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From the Publisher
"Quest for Flight is the most refreshing thesis on the origins of flight associated with John J. Montgomery since the Columbia Pictures movie Gallant Journey in 1946. Craig S. Harwood and Gary B. Fogel, recognized experts in aviation history, have shown through their extraordinary research and detailed documentation that Montgomery refined his theories of flight long before the Wright Brothers. Readers of Quest for Flight will discover that John J. Montgomery is the true 'Father of the Aeroplane' and the first to fly--in California rather than the East. Quest for Flight acknowledges the efforts of many California pioneers, in addition to Montgomery, who experimented with flying machines in these early years of human flight. This important book will change society’s traditional views of American aviation history toward a more informed and objective version of 'the impossible art' of aerial navigation."—Milford Wayne Donaldson, State Historic Preservation Officer, Office of Historic Preservation, California Department of Parks and Recreation
"For nearly a century, with one exception, historians of aviation have only obliquely considered the origins of manned flight in the United States. No longer! Informed and vividly written, Quest for Flight revises the chronology of aviation in America decades prior to 1903 and, in terms of geography, locates its emergence on a far, far shore from Kitty Hawk." —Kevin Starr, author of the series, "Americans and the California Dream"
Harwood (a distant relative of John J. Montgomery) and Fogel (Wind and Wings: The History of Soaring in San Diego) effectively trace their subject's determined efforts in pioneering aerial navigation. Beginning with Montgomery's initial 1883 flights near San Diego, they chronicle his work through a series of ever-improved glider designs. These tests culminated in 1905 with successful controlled flights in northern California employing tandem-wing craft released from hot-air balloons. The authors also offer a fine exploration of Montgomery's crowded personal life and his interaction with air-minded peers; his nonaeronautical scientific projects; his continuing lack of sufficient research funds; and his inclination to protect his intellectual property with legal challenges; among other topics. Montgomery perished in a crash on October 31, 1911, at the age of 51. An epilog includes an account of his heirs' unsuccessful patent-infringement lawsuits against the Wright-Martin Corporation and the federal government. In 1946 Orville Wright supporters, according to Harwood and Fogel, engaged in a vindictive letter-writing campaign to stop production of a motion picture featuring the life of Montgomery; their efforts failed and Gallant Journey was produced.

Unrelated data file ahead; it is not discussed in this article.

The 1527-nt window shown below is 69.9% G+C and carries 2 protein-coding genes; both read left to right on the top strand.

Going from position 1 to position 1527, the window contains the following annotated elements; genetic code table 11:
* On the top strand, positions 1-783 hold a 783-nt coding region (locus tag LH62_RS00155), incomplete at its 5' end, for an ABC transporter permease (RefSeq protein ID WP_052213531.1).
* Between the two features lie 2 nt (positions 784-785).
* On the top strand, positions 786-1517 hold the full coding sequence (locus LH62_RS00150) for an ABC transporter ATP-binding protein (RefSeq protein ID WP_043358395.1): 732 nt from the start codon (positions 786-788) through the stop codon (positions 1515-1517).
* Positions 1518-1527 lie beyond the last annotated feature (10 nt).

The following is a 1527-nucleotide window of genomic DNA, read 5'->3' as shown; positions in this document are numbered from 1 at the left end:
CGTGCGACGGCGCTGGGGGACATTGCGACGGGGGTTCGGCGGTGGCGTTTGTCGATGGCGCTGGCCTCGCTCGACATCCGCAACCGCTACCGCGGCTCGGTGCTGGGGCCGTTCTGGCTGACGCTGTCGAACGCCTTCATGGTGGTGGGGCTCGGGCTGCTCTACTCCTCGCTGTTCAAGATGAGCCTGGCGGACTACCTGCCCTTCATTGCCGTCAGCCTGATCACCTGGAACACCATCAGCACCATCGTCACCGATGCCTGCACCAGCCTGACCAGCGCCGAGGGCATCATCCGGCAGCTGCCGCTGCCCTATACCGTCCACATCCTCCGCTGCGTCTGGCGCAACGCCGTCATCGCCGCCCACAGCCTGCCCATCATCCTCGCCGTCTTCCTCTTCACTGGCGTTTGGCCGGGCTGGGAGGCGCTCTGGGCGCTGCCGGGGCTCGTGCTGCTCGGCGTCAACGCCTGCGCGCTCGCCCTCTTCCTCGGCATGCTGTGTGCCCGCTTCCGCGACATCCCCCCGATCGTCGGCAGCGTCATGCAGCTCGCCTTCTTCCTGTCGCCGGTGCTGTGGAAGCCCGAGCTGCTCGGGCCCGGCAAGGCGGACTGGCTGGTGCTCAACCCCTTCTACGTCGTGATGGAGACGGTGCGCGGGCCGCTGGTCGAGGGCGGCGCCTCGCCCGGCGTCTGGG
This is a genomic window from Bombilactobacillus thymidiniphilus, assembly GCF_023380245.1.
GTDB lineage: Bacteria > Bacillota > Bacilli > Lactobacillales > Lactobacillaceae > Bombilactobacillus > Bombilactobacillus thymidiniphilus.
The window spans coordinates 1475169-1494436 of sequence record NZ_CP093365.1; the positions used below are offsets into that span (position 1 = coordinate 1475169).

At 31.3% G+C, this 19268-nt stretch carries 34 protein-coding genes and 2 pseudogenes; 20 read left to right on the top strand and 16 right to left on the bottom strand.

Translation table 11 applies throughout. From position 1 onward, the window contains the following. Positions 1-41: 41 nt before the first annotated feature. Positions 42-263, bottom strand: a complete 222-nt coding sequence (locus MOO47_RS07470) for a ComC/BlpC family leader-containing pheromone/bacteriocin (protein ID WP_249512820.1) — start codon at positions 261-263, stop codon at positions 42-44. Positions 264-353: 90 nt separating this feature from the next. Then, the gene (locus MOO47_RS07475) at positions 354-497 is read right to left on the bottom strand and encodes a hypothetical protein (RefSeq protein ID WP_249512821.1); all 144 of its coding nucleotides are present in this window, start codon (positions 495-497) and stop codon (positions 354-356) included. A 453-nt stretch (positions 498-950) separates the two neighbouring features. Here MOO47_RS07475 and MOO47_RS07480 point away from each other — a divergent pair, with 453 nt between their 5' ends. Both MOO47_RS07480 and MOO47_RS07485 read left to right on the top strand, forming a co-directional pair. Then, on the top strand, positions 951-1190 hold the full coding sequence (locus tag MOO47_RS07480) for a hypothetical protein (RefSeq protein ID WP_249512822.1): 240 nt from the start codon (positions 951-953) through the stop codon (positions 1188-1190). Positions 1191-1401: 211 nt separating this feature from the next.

VERDICT A solidly researched biography of a little-known turn-of-the century aerodynamicist and flyer compellingly framed against the broader tapestry of Western science and aviation. Highly recommended.—— John Carver Edwards, Univ. of Georgia Libs., Cleveland (for Library Journal)
“In this fascinating and well-researched work, authors Craig Harwood and Gary Fogel take on a significant challenge: revising the traditional narrative of U.S. aviation history and shifting its geographical origins from Kitty Hawk, North Carolina, to the Otay Mountains of Southern California. As their research indicates, the ranks of the founding fathers of U.S. aviation should include a prominent place for their work's subject, California scientist John J. Montgomery, whose applied experiments with gliders during the 1880s and '90s, based on his observations of birds, stake a powerful claim for his inclusion alongside more famous early aviation pioneers like Glenn Curtiss and the Wright brothers. Well-written and containing many beautiful sketches, as well as previously unpublished photographs and diagrams, Quest for Flight should be read by anyone interested in the development of aviation in the United States in particular, and in California history in general. —Technology and Culture
“Montgomery’s pioneering work on gliders certainly was state-of-the-art, especially in the 1880s. The authors make a good argument for recognizing Montgomery as one of those who helped set the stage for the invention of powered, heavier than air flight and that California was an early location for some advanced aviation research.”—Western Historical Quarterly